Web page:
John Muir


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Circa Date

circa 1887



in which he took part & invited me to visit him in Omaha. I had a fine scramble home [walk back to camp] through the Indian Canyon Gate [& I] went back to solitude rejoicing, pitying the poor Professor & General [that they were] bound by clocks & Almanacs & orders duties etc. & compelled to [had to go] dwell in the lowlands with care & dust & din where Nature is covered up & her voice smothered. While the prior insignificant wanderer enjoys the freedom & glory of the wilderness. Apart from the human interest of my visit today I greatly enjoyed the Yosemite which I had visited only once before having spent eight days last spring & rambling amid its [sublime] rocks & waters. Wherever we go in the mountains or indeed in any of God’s fields we find more than we [go to] seek.

Descending 4000 feet in a few hours we end to a new world climate [with new] plants, inhabitants, sounds & scenery, all new or changed. Near my camp the gold-cup Oak (Quercus chrysolepis) forms sheets of chaparral on top of which we may make our beds, -going down the Indian Canyon we observe this little bush changing by regular gradations to a large bush, to a small tree & then larger until on the rocky taluses near the bottom of the valley we find it developed into a broad spreading gnarled picturesque tree from 4 to 8 feet diameter of trunk &


40 or 50 feet high. (( It (feeds) often stands on boulders & some of its gray knotty angular trunks seem to be made up of boulders. Its leaves are rather small & undivided except on some of the young shoots, bright & shiny & thickly cover the broad rounded spread of branches forming a canopy on which the sunshine falls in glory.))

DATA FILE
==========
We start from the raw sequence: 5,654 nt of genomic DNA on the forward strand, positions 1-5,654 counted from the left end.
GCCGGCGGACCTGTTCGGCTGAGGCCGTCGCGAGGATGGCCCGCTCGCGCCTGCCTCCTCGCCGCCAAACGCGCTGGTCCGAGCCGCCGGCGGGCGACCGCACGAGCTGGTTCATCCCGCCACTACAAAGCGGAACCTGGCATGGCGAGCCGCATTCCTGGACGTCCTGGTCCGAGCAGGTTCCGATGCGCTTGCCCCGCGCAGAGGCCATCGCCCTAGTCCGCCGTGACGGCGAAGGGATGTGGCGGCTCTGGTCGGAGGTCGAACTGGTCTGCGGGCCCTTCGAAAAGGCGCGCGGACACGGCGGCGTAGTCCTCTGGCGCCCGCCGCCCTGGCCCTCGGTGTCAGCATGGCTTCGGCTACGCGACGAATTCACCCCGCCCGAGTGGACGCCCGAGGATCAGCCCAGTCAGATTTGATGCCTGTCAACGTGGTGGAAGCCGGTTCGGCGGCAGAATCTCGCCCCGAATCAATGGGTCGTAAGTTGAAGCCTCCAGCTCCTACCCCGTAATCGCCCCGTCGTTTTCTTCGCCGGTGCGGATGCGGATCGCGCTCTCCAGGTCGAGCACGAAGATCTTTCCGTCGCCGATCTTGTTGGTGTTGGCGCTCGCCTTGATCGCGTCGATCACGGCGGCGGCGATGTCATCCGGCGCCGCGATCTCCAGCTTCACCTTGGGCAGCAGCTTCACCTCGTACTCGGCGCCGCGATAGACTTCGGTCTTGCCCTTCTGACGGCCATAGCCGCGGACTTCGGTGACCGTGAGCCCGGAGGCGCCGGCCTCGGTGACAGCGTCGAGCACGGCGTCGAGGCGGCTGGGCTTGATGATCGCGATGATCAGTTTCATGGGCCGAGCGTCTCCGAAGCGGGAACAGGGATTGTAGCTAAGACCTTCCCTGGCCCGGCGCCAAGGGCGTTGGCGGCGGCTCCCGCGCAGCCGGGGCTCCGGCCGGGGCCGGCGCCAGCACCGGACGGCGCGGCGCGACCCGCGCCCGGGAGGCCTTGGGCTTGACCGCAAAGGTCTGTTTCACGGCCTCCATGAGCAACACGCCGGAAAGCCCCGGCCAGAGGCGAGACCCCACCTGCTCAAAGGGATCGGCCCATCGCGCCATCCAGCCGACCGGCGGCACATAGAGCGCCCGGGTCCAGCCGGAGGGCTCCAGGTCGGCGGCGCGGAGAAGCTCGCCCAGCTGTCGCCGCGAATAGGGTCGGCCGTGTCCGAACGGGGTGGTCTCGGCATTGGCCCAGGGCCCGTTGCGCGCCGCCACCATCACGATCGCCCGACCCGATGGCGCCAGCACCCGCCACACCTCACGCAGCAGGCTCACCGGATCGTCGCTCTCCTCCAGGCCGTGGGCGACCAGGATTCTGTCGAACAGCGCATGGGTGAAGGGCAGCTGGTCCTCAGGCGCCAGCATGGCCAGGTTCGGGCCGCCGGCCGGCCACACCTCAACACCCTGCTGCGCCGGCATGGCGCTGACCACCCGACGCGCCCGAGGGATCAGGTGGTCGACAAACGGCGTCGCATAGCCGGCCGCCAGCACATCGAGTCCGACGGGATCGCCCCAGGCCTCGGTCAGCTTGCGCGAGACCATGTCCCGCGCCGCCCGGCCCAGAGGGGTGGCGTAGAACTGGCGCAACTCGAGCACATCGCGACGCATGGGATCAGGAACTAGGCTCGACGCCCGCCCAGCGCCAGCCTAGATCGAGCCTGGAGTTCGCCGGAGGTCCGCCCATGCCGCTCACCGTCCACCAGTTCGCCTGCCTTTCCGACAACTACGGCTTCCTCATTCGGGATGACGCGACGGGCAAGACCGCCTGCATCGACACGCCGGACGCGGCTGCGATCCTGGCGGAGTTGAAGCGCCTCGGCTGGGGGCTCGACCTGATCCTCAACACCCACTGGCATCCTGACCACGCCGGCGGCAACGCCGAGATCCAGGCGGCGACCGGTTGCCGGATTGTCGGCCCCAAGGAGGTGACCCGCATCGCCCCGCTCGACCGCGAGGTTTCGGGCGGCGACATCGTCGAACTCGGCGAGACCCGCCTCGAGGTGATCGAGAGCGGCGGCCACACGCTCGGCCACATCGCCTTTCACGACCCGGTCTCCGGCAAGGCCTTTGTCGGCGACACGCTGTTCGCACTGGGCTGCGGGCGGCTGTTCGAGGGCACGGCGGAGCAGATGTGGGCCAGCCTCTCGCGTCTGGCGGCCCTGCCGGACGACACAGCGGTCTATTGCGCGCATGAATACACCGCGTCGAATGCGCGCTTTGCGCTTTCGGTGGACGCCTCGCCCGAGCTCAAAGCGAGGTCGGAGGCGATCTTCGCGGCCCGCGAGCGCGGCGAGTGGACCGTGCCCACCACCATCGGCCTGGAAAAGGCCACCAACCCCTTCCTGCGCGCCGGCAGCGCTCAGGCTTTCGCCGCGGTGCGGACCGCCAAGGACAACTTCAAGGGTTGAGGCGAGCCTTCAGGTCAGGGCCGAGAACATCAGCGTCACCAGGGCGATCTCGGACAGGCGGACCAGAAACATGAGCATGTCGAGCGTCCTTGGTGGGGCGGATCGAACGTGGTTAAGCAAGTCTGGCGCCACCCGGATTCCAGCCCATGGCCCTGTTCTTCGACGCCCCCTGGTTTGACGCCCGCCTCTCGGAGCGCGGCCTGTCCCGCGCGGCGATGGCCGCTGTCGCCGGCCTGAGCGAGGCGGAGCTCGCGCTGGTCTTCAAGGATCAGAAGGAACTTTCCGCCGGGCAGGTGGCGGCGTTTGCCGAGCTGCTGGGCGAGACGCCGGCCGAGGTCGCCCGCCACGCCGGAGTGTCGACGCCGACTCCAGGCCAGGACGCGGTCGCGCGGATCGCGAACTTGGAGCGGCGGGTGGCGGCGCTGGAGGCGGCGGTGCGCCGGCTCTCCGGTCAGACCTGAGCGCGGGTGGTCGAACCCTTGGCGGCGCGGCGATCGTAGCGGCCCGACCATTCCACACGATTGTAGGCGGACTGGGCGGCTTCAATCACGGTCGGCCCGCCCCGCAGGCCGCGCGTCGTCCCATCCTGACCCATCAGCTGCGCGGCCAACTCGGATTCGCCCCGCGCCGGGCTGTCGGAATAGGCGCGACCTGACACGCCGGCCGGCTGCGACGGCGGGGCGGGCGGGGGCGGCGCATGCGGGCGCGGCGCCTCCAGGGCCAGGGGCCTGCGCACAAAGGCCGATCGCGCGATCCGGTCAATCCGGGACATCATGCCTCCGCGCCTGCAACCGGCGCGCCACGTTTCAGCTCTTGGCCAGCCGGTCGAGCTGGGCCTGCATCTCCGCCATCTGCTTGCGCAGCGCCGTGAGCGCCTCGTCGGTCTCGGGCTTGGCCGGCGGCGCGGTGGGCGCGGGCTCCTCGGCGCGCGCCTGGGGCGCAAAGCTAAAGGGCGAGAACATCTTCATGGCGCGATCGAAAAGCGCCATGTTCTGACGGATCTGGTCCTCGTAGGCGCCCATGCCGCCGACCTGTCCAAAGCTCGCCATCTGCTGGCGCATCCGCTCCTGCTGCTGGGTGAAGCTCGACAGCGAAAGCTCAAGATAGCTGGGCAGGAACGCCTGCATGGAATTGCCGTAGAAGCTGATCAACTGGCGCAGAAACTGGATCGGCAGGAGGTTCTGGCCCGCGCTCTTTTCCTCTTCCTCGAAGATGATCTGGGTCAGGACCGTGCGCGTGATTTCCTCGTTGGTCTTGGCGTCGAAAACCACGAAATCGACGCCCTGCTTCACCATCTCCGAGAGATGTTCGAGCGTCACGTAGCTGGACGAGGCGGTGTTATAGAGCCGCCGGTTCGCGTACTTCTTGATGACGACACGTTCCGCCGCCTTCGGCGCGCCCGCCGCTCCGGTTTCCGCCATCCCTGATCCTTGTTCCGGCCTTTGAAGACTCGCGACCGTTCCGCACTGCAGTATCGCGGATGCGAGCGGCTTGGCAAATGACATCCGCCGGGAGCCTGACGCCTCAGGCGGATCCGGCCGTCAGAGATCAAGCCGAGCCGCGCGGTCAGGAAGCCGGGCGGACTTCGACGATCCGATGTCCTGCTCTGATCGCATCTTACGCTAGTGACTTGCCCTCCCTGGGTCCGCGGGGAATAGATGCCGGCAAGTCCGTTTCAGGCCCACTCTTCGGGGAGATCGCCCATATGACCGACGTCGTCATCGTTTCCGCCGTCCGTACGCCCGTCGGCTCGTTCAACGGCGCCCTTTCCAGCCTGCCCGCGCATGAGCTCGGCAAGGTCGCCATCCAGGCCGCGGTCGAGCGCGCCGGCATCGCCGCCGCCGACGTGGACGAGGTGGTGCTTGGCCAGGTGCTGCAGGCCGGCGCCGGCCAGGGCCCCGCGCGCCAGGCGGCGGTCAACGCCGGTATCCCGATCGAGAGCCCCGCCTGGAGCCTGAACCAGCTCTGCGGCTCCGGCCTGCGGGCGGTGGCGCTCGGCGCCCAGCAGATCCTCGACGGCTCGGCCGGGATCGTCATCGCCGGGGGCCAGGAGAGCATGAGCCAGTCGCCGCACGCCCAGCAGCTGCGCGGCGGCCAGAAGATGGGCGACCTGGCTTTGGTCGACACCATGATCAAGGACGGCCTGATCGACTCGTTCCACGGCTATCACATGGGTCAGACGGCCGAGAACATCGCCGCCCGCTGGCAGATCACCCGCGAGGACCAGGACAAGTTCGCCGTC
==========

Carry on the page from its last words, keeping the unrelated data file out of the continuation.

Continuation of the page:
Innumerable [many] are the forms of water displayed in Yosemite [& none of them are repeated] for every gliding reach [&] cascade & fall has [many] characters of its own. I had a good view [today] of the Vernal & Nevada [falls] two of the main falls of the valley on the same branch of the Merced, less than a mile apart & offering striking differences in voice form color [of waters] etc. The Vernal 400 foot high & about 75 or so feet wide drops [falls] smoothly over a round lipped precipice & forms a superb [an] apron of embroidery green & white slightly folded & fluted, maintaining this [form] [regularly of its] form nearly to the bottom where it is suddenly [dissolved and] veiled in quick flying [bossy] billows of spray & mist in the midst of which in the afternoon sunshine plays with ravishing beauty of rainbow [iris] colors.

[The waters of the Nevada are tossed in surged & jostled from side to side against angular rocks before reaching the head of the]

Date Occurred


Resource Identifier

MuirReel31 Notebook 009 Img017.jpg

Contributing Institution

Holt-Atherton Special Collections, University of the Pacific Library

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